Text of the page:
It’s Time to Vote on The Drive’s Best Ford Maverick 3D-Printed Accessory

Your choices are either a heated/cooled cupholder or a combination dash cubby slot with a MagSafe phone charger.

byPeter Holderith, Rob StumpfJul 14, 2022 10:00 AM
It’s Time to Vote on The Drive’s Best Ford Maverick 3D-Printed Accessory
Peter Holderith/Rob Stumpf
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Well, the Ford Mavericks have left us, which wraps up the main portion of our very fun 3D print-off. As promised, it’s now time to pick a winner. Rob and I had very different methodologies in terms of what we were trying to achieve, and we’ve decided to pick our favorites from what we’ve built. But you, our readers, will get to vote on the final products and decide who printed the best accessory.

Keep in mind that voting won’t just be judging which item is more impressive. Rob and I are picking our favorites, but we’re also doing so based on what we think would be most useful for a Maverick owner. True, some of the things we made might look cooler or could have been improved with a bit more development, but this is really about the core ideas.

[This is The Drive's Great Ford Maverick 3D Print-Off. Peter Holderith and Rob Stumpf are in a competition to see who can 3D print the best accessory for the truck. We'll announce a winner in mid-July, but for now, follow along with their progress on The Drive's Twitter, Instagram, and Facebook accounts with #maverick3dprintoff. Happy printing!] 

Voting will take place across our social media platforms, and you’ll get to decide between a heated/cooled cupholder or a combination dash cubby slot with a MagSafe phone charger. Read on, though, to get some final updates on our projects and some insight as to why we’ve selected the nominees that we did.

But First, One Last Project

Before Rob and I submit our nominations for the winner of this contest, though, I wanted to give you a quick update. I teased my FITS-mounted winter glove drier in our last post, and now it’s all done. It’s pretty simple, sure, but I’ll toot my own horn and say it has a few pretty clever features that make it work to its full potential.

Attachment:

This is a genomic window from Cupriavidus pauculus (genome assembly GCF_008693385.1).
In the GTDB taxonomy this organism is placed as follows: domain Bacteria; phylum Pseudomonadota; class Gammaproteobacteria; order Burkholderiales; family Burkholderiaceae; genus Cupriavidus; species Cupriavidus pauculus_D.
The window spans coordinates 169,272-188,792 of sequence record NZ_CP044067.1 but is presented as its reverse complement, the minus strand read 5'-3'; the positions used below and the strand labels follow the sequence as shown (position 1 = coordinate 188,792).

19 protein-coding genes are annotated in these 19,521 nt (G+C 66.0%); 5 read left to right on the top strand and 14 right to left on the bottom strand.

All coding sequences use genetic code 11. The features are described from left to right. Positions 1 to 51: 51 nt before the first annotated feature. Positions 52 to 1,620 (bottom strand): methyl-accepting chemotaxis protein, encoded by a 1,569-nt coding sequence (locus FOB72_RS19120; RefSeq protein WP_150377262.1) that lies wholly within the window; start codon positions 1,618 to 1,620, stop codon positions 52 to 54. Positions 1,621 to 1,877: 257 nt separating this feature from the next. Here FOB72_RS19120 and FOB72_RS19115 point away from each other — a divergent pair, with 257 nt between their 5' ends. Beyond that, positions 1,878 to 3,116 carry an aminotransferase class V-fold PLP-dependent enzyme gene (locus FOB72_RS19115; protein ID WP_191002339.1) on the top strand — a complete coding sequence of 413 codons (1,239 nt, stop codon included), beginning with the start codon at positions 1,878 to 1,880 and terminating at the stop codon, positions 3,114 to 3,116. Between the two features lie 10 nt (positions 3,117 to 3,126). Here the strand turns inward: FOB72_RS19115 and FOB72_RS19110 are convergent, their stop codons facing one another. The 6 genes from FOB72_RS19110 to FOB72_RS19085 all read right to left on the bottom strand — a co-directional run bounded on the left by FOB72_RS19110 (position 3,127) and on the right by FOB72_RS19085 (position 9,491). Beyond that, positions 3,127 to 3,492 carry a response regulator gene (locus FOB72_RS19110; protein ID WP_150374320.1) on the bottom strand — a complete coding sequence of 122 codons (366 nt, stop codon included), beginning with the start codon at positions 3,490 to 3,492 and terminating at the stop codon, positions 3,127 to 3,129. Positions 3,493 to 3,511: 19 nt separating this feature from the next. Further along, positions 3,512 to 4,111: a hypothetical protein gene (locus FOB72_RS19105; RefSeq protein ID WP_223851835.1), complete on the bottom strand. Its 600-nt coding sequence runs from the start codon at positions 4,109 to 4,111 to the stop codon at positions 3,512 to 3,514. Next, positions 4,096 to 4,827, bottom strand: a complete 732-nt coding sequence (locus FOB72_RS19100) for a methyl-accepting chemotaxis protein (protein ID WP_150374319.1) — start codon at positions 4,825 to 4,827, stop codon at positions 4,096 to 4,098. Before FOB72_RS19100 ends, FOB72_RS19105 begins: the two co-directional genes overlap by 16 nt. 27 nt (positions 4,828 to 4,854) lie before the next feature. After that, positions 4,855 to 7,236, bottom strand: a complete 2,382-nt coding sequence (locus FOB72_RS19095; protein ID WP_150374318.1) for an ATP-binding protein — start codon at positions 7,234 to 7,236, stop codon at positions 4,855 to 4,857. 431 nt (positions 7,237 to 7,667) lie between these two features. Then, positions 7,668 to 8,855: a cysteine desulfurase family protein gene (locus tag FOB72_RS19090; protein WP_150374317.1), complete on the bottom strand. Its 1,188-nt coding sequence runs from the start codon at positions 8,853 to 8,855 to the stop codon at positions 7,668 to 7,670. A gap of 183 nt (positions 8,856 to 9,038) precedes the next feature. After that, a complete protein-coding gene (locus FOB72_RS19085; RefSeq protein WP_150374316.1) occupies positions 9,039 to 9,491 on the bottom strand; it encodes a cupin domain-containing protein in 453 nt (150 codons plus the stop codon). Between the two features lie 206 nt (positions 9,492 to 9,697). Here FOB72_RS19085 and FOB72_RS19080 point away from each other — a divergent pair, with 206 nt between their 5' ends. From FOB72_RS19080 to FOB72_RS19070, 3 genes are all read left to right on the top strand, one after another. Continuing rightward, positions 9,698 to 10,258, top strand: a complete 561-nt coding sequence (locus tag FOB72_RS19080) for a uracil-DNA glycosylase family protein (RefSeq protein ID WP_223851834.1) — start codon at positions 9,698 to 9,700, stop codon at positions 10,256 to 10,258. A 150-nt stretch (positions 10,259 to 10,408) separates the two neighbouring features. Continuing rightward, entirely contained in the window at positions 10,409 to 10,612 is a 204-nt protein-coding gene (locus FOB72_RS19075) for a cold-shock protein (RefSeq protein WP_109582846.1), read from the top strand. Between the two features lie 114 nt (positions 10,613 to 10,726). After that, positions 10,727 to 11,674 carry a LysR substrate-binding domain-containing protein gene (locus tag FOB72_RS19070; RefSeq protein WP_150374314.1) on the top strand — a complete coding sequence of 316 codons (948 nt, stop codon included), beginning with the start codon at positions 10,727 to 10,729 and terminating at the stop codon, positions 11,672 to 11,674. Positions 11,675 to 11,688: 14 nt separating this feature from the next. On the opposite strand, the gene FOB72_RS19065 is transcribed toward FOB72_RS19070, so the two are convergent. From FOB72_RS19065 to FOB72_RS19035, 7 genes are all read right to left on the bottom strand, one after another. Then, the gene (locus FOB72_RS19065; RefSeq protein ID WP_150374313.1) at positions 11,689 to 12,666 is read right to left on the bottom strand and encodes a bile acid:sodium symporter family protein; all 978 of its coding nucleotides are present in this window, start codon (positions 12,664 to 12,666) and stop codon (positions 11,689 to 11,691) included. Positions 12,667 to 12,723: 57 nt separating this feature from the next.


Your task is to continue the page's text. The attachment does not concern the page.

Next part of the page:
The first thing you need to know is that the new fan I made for the duct booster works great, despite my scant knowledge of fan design. It’s quieter and more effective than the stamped metal unit it replaces. 

Everything besides the actual base of the machine also came out better than expected. The base adapts the duct booster to the four little hollow “hands” that hold the gloves. It printed pretty poorly but it’s functional, and the key feature I added to both the hands and the base works. 

In a nutshell, the bottom of the hands and the top of the base have a pattern cut in them that allows airflow to be shut off to any of the hands depending on how many gloves you want to dry. If you only have one pair of gloves, for instance, two of the hands can be rotated 90 degrees, which ensures all of the airflow available goes through the gloves, and not out of the hands that aren’t being used. Therefore, any number of gloves up to four can be dried.

The drier itself operates from a 120-volt outlet, so you’ll need an inverter to use it if your Maverick isn’t equipped with an outlet (mine wasn’t). The particular duct boost I used for this application also has adjustable speed, which is a nice feature even if it's unnecessary. 

Peter’s Choice

For my nomination, I decided to go with my heated/cooled cupholder as the item I think would be most practical for a Maverick owner. I chose this object because it represents a balance between complexity, utility, and frequency of use. 

Think of it this way: My other devices were the glove drier, the underseat cooler, and the solar heat extractor. The glove drier is pretty simple and useful, but it’s pretty much a seasonal accessory that may not get frequent use, even during the winter. Likewise, the solar heat extractor would only get seasonal use in some parts of the country. Also, while it would likely be used often, it requires additional setup, and its true effectiveness versus natural convection—even with improvements—is questionable. 

The cooler has a lot of utility, but it also needs a lot of other parts to make it work right and probably wouldn’t be used very often. I can imagine a set of seals and maybe some insulation is necessary to get it functioning to its full potential, and even then, it might only be used a few times during the summer. You gotta ask: How much better is it than a regular cooler thrown in the bed? You’d probably have to buy a bag of ice, but that’s really not much to ask.